Insufficient electricity demand and high investment costs often render flare gas utilization projects unfeasible. Bitcoin mining, with its location-agnostic, modular, and portable properties, offers a solution by incentivizing generator construction to convert the otherwise squandered energy into productive use and further leads to mitigating methane emissions. Critics, however, argue that this practice does not address the underlying issue of ongoing fossil fuel consumption and its environmental repercussions and may even inadvertently prolong fossil fuel dependency. (Source)
The price-responsive, location-independent, interruptible, modular, and portable nature of bitcoin mining ensures that the mining equipment - gas generators and mobile data center containers - can be quickly co-located directly to the LNG terminal to await incoming gas tankers to use the waste energy supply if required (link). Regular data centers or other high-energy consumers might be unable to take advantage of this niche opportunity as they need constant and predictable energy sources, have high opportunity costs, and possibly have high bandwidth requirements.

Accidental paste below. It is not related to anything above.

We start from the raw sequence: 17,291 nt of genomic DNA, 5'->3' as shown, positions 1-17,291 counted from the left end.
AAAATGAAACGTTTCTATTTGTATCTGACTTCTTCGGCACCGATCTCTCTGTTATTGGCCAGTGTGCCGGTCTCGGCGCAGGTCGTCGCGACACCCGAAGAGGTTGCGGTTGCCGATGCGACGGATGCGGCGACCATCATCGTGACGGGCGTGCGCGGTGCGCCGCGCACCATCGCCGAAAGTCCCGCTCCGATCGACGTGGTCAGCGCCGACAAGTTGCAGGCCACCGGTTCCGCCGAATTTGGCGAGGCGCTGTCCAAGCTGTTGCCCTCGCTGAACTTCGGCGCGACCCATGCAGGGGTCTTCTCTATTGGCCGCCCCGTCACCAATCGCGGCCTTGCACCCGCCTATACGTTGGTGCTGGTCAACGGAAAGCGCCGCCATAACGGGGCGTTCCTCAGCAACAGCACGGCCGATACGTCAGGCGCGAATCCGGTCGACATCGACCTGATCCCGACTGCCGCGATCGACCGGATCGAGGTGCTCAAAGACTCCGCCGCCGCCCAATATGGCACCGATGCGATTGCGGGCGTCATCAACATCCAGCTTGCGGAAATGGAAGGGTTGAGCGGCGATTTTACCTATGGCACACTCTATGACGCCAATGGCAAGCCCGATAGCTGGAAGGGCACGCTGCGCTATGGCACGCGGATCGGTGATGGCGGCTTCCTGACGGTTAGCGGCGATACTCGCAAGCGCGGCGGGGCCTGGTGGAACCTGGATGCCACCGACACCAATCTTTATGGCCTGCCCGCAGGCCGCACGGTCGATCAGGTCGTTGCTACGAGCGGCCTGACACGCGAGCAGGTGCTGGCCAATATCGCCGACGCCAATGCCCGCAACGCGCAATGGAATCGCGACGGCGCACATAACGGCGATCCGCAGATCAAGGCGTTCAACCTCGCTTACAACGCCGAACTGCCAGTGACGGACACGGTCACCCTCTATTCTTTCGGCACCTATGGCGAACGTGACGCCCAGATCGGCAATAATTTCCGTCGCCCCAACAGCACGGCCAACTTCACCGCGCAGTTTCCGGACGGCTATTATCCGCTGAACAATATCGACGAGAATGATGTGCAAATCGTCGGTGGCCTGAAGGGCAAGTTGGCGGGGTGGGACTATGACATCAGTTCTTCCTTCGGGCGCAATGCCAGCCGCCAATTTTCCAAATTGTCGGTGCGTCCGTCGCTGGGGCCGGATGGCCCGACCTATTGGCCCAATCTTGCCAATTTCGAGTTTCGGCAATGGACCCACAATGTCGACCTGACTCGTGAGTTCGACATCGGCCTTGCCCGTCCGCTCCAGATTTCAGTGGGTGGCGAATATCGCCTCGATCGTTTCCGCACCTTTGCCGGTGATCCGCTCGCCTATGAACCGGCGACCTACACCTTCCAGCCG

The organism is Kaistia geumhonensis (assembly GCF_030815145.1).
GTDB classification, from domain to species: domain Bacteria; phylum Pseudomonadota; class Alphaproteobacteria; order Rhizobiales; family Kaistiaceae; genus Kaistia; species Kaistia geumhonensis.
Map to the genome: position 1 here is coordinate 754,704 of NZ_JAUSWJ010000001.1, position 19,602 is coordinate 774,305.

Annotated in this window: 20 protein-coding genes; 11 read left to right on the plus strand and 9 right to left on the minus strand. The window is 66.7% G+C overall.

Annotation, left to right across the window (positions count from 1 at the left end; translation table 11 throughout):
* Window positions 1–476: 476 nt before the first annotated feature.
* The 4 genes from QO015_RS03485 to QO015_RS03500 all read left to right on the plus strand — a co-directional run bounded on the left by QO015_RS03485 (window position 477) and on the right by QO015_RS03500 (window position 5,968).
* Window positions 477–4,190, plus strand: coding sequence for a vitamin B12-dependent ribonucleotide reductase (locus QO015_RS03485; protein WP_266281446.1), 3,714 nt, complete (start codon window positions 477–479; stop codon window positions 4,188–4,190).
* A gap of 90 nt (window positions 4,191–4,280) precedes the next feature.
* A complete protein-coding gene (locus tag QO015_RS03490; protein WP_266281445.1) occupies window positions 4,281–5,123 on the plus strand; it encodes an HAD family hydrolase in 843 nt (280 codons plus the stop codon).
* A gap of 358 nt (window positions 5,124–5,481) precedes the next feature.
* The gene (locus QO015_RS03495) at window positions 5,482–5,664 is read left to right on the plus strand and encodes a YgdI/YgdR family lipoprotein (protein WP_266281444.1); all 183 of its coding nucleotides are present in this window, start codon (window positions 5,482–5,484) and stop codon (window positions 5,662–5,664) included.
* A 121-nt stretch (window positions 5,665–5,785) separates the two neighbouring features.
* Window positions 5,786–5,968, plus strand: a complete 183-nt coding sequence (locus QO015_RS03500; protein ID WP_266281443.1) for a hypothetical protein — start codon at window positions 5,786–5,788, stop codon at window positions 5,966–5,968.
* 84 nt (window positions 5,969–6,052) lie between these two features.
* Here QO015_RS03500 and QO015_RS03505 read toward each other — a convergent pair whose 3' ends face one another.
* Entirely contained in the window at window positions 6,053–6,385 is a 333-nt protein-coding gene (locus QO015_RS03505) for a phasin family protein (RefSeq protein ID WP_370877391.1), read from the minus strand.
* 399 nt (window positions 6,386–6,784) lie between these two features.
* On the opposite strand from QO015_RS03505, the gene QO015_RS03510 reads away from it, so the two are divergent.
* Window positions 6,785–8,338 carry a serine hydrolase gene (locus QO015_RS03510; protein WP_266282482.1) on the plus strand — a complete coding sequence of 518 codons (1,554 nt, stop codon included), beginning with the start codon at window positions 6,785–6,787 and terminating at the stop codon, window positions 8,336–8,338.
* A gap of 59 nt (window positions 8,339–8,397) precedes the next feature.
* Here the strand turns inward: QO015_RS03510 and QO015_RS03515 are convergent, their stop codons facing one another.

Conversely, bitcoin mining is a much more flexible and unpretentious energy consumer because miners are the dung beetles of the energy world, “always looking for every last drop of waster energy available because they’re incentivized to do so.” (link) Miners, so to say, sail into the wild ocean blue to discover stranded or wasted energy resources and act as dung beetles as they consume energy waste (link). They are ready to create new markets in places where no one else wants or can take advantage of all the abundant energy, and therefore mining is the ultimate buyer of last resort (link). This emerging energy-intensive industry has the ability to subsidize both the initial costs and ongoing expenses of new energy industry innovations as they are a permissionless free market energy subsidy driven by profits and market incentives, as Swan Bitcoin’s Cory Klippsten has previously argued.
Economic and environmental factors are a reasonable argument why the role of bitcoin mining in LNG supply chains may be worth further exploring. Bitcoin mining sounds unintuitive, but it’s a promising solution to stop LNG tankers from circling the Baltic Sea aimlessly and turning waste into profit and environmental benefits.
A concise version of this article, produced with Nordblock’s Jaakko Kaijala, was published in Finnish as an op-ed by the leading Finnish business newspaper Kauppalehti on 3 August 2023.
“Bitcoin mining is an apex predator, a lion. In the bear, it’s a dung beetle. … It’s the dung beetle” – Troy Cross
The views, opinions, and positions expressed in this article are those of the author and do not necessarily reflect the views of his employer or any other parties the author is associated with.